Frank Slide 2

Before the townsites, you go through Frank, site of the Frank slide in 1903, when at 4:10 am, 82 million tonnes of limestone rock slid off Turtle Mountain onto the townsite below. I remember going on a field trip to the Frank slide in elementary school, and it stuck with me, imagining the tiny town and its people still under all that rubble.
Keep Reading »

6
Share

Fry bread 1

Bannock is bread in its most basic form – flour, baking powder, oil or lard, water – baked in the oven to supplement your morning coffee or evening stew, wound around a stick to cook over an open fire, or torn off in a ball and patted thin, then fried in lard or oil in a hot skillet until golden and crisp on both sides. It’s essentially a scone, only easier, and with a slightly more rugged chew.

I learned to make fry bread with a hole in the middle, in what I think might be the Blackfoot tradition – I say this only because the few times I’ve seen it made this way was by women from nations in the Blackfoot Confederacy – and I love how quickly and evenly the bread cooks in this flattened doughnut shape, without worry about it remaining doughy inside. The hot pan gives a quick crusty exterior without making you turn on the oven. And I’ve been known to mix up a batch of dough and cook a few fry breads at a time, saving myself having to resist eating the entire batch, with blueberry-rhubarb-saskatoon jam spiked with maple syrup.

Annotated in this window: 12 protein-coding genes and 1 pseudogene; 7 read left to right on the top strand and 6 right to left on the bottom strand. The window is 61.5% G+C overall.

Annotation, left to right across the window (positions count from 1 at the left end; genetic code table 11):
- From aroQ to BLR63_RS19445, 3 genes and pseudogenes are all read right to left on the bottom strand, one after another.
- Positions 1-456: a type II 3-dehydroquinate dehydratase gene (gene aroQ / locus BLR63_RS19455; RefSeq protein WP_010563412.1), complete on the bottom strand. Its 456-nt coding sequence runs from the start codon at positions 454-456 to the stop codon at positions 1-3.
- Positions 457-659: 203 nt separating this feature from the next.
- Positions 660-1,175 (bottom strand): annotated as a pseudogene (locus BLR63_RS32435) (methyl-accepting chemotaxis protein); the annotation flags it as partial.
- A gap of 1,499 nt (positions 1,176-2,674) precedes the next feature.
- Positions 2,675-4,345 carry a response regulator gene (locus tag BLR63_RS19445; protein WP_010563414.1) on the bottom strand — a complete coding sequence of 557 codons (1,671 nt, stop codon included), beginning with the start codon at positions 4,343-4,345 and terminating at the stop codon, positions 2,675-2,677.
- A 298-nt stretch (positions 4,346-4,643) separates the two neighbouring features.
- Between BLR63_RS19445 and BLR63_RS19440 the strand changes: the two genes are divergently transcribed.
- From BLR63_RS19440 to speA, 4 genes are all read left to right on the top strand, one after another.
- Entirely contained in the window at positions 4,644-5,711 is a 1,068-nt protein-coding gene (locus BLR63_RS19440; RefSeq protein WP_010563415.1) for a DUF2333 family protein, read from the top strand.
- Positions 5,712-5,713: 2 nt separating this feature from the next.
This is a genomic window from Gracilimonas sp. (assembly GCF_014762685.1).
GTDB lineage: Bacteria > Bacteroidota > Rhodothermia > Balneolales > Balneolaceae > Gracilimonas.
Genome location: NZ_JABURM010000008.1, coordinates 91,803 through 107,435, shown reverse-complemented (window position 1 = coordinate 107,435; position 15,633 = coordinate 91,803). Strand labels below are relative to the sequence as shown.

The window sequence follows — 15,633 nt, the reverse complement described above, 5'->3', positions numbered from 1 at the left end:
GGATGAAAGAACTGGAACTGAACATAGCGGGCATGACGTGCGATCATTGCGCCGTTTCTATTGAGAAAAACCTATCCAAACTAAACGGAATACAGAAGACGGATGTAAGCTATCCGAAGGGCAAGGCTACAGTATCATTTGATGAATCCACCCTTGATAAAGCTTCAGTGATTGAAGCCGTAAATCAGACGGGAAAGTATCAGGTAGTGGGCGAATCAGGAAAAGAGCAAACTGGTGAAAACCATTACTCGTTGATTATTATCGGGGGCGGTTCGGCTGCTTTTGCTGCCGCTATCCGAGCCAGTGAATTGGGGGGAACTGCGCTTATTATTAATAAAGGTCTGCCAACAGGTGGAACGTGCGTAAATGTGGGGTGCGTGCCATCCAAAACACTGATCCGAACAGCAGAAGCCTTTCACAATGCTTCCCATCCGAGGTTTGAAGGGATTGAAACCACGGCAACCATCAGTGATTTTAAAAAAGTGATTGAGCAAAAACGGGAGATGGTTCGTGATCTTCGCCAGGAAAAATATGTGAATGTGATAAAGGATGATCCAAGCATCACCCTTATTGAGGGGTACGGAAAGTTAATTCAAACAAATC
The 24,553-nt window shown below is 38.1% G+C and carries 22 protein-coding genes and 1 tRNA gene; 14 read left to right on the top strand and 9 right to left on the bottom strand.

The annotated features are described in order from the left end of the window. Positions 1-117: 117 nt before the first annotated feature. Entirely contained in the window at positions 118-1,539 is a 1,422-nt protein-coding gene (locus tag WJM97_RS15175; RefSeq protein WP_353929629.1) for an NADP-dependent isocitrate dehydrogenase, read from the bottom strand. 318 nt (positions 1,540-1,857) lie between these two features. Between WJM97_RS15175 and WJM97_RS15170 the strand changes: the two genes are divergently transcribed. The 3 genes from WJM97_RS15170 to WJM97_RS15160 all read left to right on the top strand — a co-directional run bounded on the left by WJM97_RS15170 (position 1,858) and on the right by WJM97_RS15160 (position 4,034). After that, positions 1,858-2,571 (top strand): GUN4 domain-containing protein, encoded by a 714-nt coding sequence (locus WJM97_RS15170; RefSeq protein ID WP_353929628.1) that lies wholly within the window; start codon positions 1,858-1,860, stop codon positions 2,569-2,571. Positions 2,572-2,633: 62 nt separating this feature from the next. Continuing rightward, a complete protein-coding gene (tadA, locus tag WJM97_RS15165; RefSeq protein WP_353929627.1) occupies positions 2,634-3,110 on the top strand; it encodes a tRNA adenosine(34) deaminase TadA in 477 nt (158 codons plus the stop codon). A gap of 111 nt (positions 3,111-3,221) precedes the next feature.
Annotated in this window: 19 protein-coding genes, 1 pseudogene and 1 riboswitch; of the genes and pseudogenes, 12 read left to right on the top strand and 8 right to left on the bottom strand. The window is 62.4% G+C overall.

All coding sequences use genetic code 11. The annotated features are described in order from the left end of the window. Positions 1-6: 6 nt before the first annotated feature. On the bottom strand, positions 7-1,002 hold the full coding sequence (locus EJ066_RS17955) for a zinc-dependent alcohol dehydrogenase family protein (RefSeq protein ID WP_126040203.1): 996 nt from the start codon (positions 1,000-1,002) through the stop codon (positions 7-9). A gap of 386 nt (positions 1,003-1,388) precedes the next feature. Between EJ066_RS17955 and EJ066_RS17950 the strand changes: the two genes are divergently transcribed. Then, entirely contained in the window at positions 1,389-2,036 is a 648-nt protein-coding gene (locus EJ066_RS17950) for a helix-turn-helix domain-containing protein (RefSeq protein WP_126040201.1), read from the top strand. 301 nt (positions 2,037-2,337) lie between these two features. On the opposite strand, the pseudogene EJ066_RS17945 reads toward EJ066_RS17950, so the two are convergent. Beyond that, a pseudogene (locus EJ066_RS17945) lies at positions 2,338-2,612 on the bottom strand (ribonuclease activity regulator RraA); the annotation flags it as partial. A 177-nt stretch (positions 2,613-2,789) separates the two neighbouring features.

Bannock over a fire
Keep Reading »

1
Share
, ,

broccoli rubble with egg

I’ve been staring at these photos for a good twenty minutes, wondering if I should bother sharing them – they don’t do the dish justice, partly because I left the broccoli on the stove a bit long while doing other things, and partly because mulched broccoli isn’t particularly photogenic. But it was delicious, and a totally different thing to do with broccoli.

I’ve been mildly obsessed with the concept of broccoli rubble since reading about it over at Deb’s – the rough chop of it, the quick sauté in garlicky oil, the shower of Parmesan. (And maybe because it sounds a lot like Barney Rubble?) I’ve always been drawn to just about any kind of grainy salad – I figured broccoli would hold up to chewy wheat berries quite well, and some salty crumbled feta, and lots of pepper, and a fried egg. I wish I had some walnuts to toast and toss on top. I devoured this thing, and I don’t regret it.
Keep Reading »

4
Share